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Thursday, October 24, 2013 - 6:36pm
Washington (Army News Service) — The Army is promoting healthy lifestyle choices to improve the readiness and resilience of Soldiers, and the health and well-being of Army families, said the Army's surgeon general.
Lt. Gen. Patricia D. Horoho, commanding general, United States Army Medical Command, said simple lifestyle changes in three key areas -- nutrition, activity and sleep -- can vastly improve the health of the force and the nation.
"By focusing on these three elements, we can improve health beyond our healthcare clinics and our military treatment facilities," she said.
Horoho spoke at the 2013 Association of the United States Army Annual Meeting and Exposition, Oct. 22, in Washington, D.C.
The general highlighted the Army's pilot Performance Triad program that focuses on Soldiers making healthier choices to improve health and readiness.
The Performance Triad, she said, is about helping Soldiers be better Soldiers, better spouses and better people.
"For the first time, we're going to look at these interventions -- activity, nutrition, and sleep -- through the unique lens of your brain, both the conscious and subconscious," she said.
The triad, part of the Army's Ready and Resilient Campaign, advocates a culture shift by encouraging every Soldier to develop a mindset that drives them to optimize their health in order to improve their performance and resilience.
"If we collectively decide that we can embrace these changes, then we can move our Army from being focused on disease and illness in our families, in our units, and our military treatment facilities," Horoho said.
The pilot program launched at Joint Base Lewis-McChord, Wash., in September, with other pilots are taking place at Fort Bliss, Texas, and Fort Bragg, N.C.
The nation is facing a health crisis, Horoho said, because Americans make poor health decisions. Many are skipping exercise, eating poorly, or failing to get enough sleep.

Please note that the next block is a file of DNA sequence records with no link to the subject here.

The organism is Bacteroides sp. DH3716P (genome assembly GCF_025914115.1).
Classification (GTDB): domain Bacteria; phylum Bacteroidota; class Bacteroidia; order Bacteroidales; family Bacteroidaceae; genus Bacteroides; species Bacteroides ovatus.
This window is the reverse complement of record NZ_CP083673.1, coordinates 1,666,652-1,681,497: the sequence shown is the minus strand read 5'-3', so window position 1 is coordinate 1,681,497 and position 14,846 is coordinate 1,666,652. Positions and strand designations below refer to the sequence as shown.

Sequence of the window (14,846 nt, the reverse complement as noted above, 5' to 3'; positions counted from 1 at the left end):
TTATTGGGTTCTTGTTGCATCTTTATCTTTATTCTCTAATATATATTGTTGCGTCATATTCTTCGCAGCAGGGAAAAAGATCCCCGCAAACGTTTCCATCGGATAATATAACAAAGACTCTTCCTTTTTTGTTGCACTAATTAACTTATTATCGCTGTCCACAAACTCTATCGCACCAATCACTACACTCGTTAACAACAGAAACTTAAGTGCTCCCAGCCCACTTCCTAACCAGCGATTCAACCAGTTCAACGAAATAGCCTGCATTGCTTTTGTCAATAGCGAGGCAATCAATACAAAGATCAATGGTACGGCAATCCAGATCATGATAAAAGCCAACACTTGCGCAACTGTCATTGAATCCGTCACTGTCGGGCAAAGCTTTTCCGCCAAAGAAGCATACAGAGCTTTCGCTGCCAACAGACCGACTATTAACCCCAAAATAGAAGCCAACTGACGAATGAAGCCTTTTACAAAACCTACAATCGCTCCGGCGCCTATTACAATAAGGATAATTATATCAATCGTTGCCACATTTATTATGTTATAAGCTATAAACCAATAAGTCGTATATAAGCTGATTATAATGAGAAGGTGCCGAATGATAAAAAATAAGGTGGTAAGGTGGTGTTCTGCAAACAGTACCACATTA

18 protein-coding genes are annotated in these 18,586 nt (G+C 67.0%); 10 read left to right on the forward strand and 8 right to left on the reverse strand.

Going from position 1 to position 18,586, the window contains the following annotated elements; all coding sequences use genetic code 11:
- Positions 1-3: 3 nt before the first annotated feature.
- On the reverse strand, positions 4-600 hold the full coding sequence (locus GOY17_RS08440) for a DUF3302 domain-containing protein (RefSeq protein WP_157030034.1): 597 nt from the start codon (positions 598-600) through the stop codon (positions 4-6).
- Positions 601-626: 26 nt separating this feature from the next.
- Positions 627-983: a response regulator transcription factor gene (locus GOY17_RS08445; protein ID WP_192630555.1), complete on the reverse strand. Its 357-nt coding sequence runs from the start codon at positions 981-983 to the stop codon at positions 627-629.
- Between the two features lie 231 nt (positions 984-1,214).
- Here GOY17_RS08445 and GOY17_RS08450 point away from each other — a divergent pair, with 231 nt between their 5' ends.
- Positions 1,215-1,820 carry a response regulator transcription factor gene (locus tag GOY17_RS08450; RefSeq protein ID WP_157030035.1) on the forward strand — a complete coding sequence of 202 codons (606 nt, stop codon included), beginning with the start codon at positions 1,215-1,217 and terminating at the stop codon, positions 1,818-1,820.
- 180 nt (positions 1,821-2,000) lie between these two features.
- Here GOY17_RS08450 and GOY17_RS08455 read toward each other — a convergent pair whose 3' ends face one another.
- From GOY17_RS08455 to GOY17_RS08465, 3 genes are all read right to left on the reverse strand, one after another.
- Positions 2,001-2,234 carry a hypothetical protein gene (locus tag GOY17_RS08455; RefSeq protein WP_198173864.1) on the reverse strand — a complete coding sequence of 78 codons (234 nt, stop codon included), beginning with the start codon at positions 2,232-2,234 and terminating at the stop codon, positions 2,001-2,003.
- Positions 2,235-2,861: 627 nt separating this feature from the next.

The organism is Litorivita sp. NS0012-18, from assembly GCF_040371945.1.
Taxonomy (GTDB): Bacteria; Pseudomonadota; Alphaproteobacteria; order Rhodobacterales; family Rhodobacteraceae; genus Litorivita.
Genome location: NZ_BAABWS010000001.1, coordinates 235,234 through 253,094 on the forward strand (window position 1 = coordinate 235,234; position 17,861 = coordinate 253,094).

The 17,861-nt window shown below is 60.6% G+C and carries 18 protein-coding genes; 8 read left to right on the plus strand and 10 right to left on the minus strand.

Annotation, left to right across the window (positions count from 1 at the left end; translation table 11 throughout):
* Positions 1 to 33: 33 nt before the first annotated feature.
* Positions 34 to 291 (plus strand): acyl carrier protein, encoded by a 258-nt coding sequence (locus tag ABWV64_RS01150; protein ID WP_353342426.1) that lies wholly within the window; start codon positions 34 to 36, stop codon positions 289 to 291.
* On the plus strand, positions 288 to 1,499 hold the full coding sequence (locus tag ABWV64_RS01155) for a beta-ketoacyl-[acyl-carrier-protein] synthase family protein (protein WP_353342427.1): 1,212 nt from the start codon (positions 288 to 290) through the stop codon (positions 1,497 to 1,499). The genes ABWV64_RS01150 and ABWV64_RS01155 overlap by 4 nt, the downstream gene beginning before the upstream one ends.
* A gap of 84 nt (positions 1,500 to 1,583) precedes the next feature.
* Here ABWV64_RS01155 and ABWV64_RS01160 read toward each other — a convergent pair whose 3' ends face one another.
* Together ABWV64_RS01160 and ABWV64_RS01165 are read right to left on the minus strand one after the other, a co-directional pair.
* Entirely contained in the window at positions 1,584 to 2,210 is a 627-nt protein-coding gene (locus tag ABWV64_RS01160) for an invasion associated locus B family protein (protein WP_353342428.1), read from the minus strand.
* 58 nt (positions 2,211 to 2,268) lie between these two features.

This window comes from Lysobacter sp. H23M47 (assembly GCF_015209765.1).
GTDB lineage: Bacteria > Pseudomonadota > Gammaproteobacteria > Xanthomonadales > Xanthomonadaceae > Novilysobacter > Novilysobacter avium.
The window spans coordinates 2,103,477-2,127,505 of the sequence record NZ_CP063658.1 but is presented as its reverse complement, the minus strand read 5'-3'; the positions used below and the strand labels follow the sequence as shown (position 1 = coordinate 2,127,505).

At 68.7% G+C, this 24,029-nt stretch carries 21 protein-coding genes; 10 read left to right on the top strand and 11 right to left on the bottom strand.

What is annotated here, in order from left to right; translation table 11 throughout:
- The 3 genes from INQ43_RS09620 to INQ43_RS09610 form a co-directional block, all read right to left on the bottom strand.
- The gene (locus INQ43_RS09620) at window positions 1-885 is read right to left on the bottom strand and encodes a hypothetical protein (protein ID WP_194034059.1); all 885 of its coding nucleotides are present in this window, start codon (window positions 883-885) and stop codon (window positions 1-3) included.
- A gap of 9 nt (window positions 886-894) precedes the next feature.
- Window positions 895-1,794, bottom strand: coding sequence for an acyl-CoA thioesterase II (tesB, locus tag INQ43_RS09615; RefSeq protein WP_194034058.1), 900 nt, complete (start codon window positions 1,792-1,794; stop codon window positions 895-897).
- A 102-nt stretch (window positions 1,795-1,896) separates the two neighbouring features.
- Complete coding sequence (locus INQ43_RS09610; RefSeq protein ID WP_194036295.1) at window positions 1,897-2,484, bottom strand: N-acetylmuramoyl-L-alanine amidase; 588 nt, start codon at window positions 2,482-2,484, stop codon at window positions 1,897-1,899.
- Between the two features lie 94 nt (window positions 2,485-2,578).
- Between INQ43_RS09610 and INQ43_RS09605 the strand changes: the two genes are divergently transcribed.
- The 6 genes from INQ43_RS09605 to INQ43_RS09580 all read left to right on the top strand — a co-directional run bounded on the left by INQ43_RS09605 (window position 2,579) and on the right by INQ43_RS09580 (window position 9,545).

"This could be the first generation of children in the United States that lives less than their parents," she said. "Nine out of 10 Americans -- 9 out of 10 of us in the room -- will die of some preventable illness, whether its heart disease, diabetes, stroke or cancer."
The general said the average American sits or lies down for 21 hours each day. Only one in four Americans is eligible for military service because of health or legal issues.
Changes need to be embraced, as the health of the nation and the Army is at stake, she said.
"If we don't make those changes, we will not be able to respond to the nation's call and preserve the freedoms that we enjoy each and every day," she said.
Horoho said sleep is the "single most important thing, because it has such a huge impact on our ability to make decisions, and our overall health."
She recommends staying active throughout the day including 30 minutes of activity in the morning and 30 minutes in the afternoon; eating calories, instead of consuming them in sugary drinks; having caffeine only in the morning; and getting seven uninterrupted hours of sleep.
"I believe that we can do this, and I believe we have to do this as a nation," she said.